“You're going to start by seeing oscillation on the grid,” Hespanha explains. “That's exactly what the PMUs are looking for. You then compare the precise time you saw the disturbance in Los Angeles to the time you saw it in Bakersfield and then at other sensors as it continues north. And if those readings don’t reflect the physics of how electricity moves, that's an indication something’s wrong. The PMUs are there to see oscillations and to help dampen them to prevent them from developing."
But if someone fooled an automated system, instead of damping the oscillations, the PMUs could create them instead.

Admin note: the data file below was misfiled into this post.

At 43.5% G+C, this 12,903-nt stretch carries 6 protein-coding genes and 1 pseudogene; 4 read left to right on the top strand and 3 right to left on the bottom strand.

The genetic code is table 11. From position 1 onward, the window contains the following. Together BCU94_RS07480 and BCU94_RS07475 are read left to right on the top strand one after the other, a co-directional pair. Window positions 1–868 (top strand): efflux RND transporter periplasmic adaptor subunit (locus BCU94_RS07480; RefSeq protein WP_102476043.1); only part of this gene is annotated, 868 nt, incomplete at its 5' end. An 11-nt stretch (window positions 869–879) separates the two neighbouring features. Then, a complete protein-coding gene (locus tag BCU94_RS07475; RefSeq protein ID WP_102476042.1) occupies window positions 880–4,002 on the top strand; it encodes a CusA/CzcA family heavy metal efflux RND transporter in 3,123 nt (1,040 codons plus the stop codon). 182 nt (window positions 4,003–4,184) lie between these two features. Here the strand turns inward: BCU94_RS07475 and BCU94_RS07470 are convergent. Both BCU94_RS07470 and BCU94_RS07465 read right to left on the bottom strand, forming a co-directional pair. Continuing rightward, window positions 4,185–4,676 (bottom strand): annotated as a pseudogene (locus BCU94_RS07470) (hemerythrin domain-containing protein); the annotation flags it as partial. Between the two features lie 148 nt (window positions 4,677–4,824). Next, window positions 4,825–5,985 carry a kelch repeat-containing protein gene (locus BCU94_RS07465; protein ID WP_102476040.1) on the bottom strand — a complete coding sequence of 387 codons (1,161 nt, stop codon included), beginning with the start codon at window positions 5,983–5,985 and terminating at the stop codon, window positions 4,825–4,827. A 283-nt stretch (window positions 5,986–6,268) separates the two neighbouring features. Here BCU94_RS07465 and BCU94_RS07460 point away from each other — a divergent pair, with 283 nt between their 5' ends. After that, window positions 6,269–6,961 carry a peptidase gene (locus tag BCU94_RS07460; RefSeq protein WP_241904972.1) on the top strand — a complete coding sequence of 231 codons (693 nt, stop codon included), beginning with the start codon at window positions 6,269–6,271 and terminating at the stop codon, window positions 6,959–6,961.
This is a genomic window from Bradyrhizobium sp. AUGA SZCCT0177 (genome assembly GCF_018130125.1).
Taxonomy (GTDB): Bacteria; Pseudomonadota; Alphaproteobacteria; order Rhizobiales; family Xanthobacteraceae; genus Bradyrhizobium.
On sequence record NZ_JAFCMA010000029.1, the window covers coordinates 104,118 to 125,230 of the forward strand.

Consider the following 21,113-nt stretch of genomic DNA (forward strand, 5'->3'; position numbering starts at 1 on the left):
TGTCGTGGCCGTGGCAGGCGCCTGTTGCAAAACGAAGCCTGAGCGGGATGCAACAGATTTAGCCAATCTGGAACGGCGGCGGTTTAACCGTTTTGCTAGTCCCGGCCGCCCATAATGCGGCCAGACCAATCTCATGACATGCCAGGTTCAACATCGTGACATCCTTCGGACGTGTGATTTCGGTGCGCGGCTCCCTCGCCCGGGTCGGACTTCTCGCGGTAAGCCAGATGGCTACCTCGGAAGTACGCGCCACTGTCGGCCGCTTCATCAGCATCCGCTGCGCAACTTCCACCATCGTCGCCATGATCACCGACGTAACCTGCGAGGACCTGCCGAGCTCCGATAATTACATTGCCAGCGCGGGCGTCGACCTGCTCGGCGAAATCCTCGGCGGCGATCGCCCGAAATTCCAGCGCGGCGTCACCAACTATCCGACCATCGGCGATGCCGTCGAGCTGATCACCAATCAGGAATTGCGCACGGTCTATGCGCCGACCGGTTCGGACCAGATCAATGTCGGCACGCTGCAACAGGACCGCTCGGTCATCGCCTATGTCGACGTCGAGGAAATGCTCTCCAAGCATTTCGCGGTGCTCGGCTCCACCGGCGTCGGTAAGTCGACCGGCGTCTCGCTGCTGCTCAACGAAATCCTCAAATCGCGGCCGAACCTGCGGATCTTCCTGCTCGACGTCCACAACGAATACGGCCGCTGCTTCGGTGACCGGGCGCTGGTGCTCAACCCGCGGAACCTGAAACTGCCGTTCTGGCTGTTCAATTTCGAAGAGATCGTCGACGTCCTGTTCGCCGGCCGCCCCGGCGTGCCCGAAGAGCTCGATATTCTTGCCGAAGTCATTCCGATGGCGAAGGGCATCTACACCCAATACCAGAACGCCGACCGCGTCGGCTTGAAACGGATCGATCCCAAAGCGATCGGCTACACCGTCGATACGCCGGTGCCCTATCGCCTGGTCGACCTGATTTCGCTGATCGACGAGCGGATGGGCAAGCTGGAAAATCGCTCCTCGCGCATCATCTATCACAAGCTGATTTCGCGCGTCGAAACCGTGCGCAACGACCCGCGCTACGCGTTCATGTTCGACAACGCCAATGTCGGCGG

So how would such an attack be recognized and stopped? To illustrate, Hespanha draws an electrical line running between Los Angeles and Seattle, with many smaller, ancillary lines running off to the sides. “If power is going in a certain direction, you should also be able to see any oscillation in the side lines in that direction. And you know the physical model of what things should do, so an attacker who changed the measurement on the main line would also have to mess up a lot of other measurements on the side lines along the way. And that would be very difficult.”
Testing suggests that Hespanha’s system would be resistant to attack and remain effective even if one-third of the sensor nodes were compromised. “That would allow for a much more autonomous system; that’s the next big step,” Hespanha says. “This is an enabling technology that will be needed to make a lot of this control come online. And it will be needed soon, because the system gets more complex all the time and is therefore more susceptible to attack.”